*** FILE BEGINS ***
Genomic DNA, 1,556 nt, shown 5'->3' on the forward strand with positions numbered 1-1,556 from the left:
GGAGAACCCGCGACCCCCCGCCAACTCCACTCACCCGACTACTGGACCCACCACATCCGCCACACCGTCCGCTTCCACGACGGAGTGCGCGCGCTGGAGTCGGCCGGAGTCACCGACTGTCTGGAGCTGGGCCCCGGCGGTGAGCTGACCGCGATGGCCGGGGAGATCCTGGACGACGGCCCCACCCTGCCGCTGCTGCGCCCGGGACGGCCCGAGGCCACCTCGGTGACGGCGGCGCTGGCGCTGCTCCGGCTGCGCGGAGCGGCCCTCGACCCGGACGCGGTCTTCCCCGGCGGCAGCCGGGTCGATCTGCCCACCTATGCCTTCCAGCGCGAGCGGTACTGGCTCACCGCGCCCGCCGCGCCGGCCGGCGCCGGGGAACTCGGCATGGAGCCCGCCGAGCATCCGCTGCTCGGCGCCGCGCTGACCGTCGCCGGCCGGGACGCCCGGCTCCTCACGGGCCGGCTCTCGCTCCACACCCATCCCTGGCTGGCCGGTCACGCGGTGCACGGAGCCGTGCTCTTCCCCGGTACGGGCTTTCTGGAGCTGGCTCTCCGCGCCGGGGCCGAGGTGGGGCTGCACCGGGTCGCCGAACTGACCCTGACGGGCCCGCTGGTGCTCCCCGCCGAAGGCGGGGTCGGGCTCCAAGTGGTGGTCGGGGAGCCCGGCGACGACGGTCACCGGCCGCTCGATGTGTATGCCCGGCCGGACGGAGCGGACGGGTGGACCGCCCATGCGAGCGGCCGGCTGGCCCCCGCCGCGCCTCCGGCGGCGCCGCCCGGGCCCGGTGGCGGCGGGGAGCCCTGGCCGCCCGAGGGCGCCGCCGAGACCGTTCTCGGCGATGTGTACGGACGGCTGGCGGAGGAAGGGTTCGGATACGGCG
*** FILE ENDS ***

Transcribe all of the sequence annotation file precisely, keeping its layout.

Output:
Genomic DNA, 1,556 nt, shown 5'->3' on the forward strand with positions numbered 1-1,556 from the left:
GGAGAACCCGCGACCCCCCGCCAACTCCACTCACCCGACTACTGGACCCACCACATCCGCCACACCGTCCGCTTCCACGACGGAGTGCGCGCGCTGGAGTCGGCCGGAGTCACCGACTGTCTGGAGCTGGGCCCCGGCGGTGAGCTGACCGCGATGGCCGGGGAGATCCTGGACGACGGCCCCACCCTGCCGCTGCTGCGCCCGGGACGGCCCGAGGCCACCTCGGTGACGGCGGCGCTGGCGCTGCTCCGGCTGCGCGGAGCGGCCCTCGACCCGGACGCGGTCTTCCCCGGCGGCAGCCGGGTCGATCTGCCCACCTATGCCTTCCAGCGCGAGCGGTACTGGCTCACCGCGCCCGCCGCGCCGGCCGGCGCCGGGGAACTCGGCATGGAGCCCGCCGAGCATCCGCTGCTCGGCGCCGCGCTGACCGTCGCCGGCCGGGACGCCCGGCTCCTCACGGGCCGGCTCTCGCTCCACACCCATCCCTGGCTGGCCGGTCACGCGGTGCACGGAGCCGTGCTCTTCCCCGGTACGGGCTTTCTGGAGCTGGCTCTCCGCGCCGGGGCCGAGGTGGGGCTGCACCGGGTCGCCGAACTGACCCTGACGGGCCCGCTGGTGCTCCCCGCCGAAGGCGGGGTCGGGCTCCAAGTGGTGGTCGGGGAGCCCGGCGACGACGGTCACCGGCCGCTCGATGTGTATGCCCGGCCGGACGGAGCGGACGGGTGGACCGCCCATGCGAGCGGCCGGCTGGCCCCCGCCGCGCCTCCGGCGGCGCCGCCCGGGCCCGGTGGCGGCGGGGAGCCCTGGCCGCCCGAGGGCGCCGCCGAGACCGTTCTCGGCGATGTGTACGGACGGCTGGCGGAGGAAGGGTTCGGATACGGCG